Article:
Date of Submission
Doctor of Psychology (PsyD)
Robert A. DiTomasso, Ph.D., ABPP
Christopher Royer, Psy.D., Chairperson
Stephanie H. Felgoise, Ph.D., ABPP
Tina Woodruff, Ed.D.
The Goodwin Sentence Completion Test (GSCT) was developed as a screening instrument for clinical depression. This instrument, composed of 25 sentence stems, was designed to indicate the level depression and to assess the strength of negative perceptions associated with dimensions of the cognitive triad (self, world, and future). Although the GSCT follows the typical format of most projective sentence completion tests, an objective scoring method was also constructed in order to evaluate more reliably individual results. The tool was administered to 80 adult volunteers ranging in age from 18 to 72 years of age. Volunteers were randomly selected from a variety of public and private settings and represented diverse cultural, socio-economic, and educational backgrounds. Participant scores from the GSCT were compared with scores gleaned from the second edition of the Beck Depression Inventory (BDI-II) and the Hamilton Rating Scale for Depression (HDI). Results supported the primary hypothesis, which predicted statistical significance and a positive correlation between GSCT scores and scores from the BDI-II and HDI tests. As anticipated, the investigation also highlighted the strength of any negative or depressive attributes related to self-based, world-based, and future-based perceptions evaluated through GSCT subtest items. Further analyses also found a positive correlation between the aforementioned GSCT subtest items, the BDI-II, HDI, and the HDI Melancholia Subscale.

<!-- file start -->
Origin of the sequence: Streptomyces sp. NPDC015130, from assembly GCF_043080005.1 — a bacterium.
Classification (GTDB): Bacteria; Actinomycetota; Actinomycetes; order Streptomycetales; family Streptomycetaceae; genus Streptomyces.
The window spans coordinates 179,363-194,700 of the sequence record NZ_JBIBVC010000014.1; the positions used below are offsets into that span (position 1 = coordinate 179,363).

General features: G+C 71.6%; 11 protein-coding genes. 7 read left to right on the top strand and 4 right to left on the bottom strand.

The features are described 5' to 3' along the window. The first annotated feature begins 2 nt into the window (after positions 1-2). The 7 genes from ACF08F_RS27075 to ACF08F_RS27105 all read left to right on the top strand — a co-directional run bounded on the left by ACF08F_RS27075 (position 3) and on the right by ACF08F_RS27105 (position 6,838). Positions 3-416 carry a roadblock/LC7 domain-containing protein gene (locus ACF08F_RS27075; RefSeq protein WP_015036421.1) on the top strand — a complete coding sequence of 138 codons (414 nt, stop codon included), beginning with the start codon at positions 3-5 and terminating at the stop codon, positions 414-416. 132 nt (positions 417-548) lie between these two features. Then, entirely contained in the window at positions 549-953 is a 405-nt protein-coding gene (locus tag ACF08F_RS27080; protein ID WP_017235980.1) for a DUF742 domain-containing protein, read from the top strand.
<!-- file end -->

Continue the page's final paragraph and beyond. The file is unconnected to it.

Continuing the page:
Goodwin-Tribble, Karyn L., "Analysis of the Goodwin Sentence Completion Test in the Screening of Clinical Depression" (2007). PCOM Psychology Dissertations. 56.